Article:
And then there’s the real deal. In between the expected beauty and style, travel and movie advice, you’ll find stories inspired by the news. Though some of you will not agree with the commentaries or their subjective perspective, you can’t deny their political nature.

Cosmopolitan has a “Politics” category on their website. It’s the third item on the left menu, right under “Celebrities and entertainment” and “Beauty and style”. 
Wondering what kind of articles they publish? Here’s a sneak peak:
Jul 19, 2017 — Donald Trump and Vladimir Putin Had A Private Meeting at the G20 Summit
Jul 15, 2017 — The Trump Administration Just Cut $200 Million From Teen Pregnancy Programs
Jul 4, 2017 — North Korea Claims It Tested First Intercontinental Missile
I’m not sure that these stories will make it to the print, but it’s possible that some of them will. They will surely not be featured on the cover, but there’s an unmistakable (an unsuspected) interest in politics coming from Cosmopolitan.

But Cosmo is not the only one. Vogue has recently published a well documented, thorough portrait of german chancellor Angela Merkel on their website. The article is planned to be a part of Vogue’s August 2017 issue.

Similar news-inspired stories appear on Glamour as well, in the News and Culture category. Here are just 2 titles concerning social and political issues, both articles published on the same date:
July 14, 2017 — Trump and Russia: Every Crucial Development, Explained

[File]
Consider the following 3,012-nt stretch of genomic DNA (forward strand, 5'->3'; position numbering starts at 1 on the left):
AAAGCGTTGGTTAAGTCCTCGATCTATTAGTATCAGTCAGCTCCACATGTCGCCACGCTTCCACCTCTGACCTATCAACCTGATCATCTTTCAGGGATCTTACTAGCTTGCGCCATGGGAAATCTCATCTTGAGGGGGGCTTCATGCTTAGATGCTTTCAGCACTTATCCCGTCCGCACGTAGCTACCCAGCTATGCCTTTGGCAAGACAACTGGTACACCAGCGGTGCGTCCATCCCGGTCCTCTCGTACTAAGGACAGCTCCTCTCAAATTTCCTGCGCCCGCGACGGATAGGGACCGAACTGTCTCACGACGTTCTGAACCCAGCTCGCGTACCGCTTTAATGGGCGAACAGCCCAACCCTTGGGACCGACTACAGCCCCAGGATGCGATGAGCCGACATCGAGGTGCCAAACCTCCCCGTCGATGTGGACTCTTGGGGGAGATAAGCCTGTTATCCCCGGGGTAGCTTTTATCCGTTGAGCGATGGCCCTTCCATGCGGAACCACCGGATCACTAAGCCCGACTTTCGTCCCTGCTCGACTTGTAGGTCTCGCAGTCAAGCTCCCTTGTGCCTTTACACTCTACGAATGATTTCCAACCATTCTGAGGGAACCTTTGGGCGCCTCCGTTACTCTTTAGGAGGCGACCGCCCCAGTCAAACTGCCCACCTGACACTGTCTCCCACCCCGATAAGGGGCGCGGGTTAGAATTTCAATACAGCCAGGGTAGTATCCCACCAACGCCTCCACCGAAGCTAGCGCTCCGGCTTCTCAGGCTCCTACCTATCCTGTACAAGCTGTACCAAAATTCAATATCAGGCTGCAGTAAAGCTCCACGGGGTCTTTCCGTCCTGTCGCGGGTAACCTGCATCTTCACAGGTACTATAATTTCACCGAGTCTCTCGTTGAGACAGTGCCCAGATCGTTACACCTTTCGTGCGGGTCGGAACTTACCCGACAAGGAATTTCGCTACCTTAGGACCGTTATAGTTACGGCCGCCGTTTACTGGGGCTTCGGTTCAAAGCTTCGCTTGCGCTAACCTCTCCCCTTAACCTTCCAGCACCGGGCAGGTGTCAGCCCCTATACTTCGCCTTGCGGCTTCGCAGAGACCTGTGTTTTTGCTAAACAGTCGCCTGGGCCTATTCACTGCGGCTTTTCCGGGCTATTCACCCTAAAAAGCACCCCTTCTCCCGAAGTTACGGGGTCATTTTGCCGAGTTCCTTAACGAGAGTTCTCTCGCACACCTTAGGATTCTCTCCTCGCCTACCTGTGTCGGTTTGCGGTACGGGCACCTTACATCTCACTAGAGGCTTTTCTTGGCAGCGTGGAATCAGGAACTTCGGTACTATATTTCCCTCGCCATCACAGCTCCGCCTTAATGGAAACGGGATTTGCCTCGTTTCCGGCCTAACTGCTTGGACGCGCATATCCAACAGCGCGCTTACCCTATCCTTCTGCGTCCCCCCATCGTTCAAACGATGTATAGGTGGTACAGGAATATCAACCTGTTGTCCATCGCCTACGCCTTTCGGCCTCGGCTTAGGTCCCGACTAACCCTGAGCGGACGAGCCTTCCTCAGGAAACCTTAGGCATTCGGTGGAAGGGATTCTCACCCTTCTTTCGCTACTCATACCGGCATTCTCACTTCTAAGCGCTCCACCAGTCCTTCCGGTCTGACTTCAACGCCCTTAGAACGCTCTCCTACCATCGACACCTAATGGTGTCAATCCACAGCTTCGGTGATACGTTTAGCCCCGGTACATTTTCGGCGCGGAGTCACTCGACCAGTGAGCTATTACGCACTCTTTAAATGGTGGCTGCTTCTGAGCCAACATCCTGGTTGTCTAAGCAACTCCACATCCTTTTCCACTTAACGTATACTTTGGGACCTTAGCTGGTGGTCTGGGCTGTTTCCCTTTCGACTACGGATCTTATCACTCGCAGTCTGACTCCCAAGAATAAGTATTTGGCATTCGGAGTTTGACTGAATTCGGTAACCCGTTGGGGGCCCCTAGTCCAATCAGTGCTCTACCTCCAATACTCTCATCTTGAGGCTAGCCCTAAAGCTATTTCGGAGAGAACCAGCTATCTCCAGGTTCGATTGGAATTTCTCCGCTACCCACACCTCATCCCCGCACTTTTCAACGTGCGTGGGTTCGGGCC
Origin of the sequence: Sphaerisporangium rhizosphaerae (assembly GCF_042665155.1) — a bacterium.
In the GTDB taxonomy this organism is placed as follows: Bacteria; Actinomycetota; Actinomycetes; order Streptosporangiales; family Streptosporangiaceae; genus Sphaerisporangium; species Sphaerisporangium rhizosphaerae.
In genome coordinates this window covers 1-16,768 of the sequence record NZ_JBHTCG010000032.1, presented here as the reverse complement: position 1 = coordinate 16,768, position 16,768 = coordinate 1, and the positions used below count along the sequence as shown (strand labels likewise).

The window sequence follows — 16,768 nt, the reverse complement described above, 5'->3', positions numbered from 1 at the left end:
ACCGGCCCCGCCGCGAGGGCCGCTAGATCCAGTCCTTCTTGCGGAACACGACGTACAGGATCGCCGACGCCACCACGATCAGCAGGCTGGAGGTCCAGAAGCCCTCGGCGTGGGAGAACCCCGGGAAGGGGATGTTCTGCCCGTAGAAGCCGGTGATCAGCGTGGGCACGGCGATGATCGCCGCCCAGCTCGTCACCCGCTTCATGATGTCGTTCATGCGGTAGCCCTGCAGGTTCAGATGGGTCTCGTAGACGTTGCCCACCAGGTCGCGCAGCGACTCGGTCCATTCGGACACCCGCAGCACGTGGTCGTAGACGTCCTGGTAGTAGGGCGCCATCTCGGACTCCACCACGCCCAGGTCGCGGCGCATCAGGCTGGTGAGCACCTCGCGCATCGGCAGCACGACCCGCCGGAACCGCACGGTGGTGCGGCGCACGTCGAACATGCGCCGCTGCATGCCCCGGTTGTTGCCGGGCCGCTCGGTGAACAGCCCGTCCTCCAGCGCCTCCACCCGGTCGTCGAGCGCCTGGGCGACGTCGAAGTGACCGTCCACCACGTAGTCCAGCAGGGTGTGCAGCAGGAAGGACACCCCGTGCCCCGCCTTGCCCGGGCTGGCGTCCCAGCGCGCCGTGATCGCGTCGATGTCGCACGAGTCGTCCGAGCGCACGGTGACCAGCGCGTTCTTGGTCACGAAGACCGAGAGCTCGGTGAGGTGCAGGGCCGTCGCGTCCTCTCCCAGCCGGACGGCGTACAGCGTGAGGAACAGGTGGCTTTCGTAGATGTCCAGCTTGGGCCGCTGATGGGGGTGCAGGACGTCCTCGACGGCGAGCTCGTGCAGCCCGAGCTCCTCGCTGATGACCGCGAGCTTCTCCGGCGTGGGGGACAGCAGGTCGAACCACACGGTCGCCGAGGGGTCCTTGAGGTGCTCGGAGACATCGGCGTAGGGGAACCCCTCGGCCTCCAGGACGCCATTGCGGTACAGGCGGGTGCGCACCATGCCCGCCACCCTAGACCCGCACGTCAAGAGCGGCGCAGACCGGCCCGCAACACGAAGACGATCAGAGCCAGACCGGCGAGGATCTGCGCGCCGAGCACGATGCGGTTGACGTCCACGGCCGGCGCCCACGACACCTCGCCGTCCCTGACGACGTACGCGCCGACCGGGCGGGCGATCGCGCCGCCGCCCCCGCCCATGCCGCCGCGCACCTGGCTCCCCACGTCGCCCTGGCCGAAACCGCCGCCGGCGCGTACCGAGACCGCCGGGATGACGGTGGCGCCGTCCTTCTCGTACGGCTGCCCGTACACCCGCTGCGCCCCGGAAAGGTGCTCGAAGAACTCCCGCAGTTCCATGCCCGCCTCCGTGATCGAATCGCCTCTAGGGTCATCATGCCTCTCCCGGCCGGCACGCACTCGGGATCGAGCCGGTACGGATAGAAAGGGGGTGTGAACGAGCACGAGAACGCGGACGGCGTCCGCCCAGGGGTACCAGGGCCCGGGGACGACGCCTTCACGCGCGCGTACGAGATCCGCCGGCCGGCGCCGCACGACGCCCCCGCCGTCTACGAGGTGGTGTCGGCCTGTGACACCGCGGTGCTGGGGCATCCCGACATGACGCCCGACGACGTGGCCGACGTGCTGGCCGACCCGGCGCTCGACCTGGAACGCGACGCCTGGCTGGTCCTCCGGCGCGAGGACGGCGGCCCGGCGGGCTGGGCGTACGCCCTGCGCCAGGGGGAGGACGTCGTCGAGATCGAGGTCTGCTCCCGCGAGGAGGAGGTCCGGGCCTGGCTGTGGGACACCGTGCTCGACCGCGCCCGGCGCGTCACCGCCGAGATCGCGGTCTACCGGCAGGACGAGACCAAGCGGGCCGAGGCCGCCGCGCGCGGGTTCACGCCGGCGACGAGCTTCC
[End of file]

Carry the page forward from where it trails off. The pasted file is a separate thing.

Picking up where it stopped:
July 14, 2017 — These Congresswomen Showed Off Their Arms to Protest Sexist Dress Codes
Glamour’s executive editor Wendy Naugle admitted that this new wave of political involvement approach has been boosted by last year’s elections:

many readers became invested in the idea of Clinton shattering the nation’s highest glass ceiling.

In December 2016 Teen Vogue published a commentary titled “Donald Trump Is Gaslighting America”. It’s not the typical article you’d expect to see in a magazine addressed to young women. According to Mercury News, it quickly became Teen Vogue’s most shared and viewed article of the year (retweeted over 30k times), followed by an article on “How to Apply Glitter Nail Polish the Right Way”.

The same topics appear in men’s lifestyle magazines as well (see Esquire’s News and Politics website section), but it’s somewhat less of a novelty. Men are typically perceived as being more interested in reading the news and more involved in the political and social scene.

While the political scene is getting more attention from the general lifestyle/ fashion magazines, there are still some that haven’t been impacted by the trend: niche magazines, which have a narrow focus on cooking, knitting or home decoration.

Based on the engagement we’ve seen on social and political posts, we can tell that these topics appeal to their intended audience. So there you have it: Young girls and women care about personal health and beauty, but they care just as much about the society they live in. That’s what Trump’s politics and glitter nail polish have in common: they are objects of interest for the millennial generation.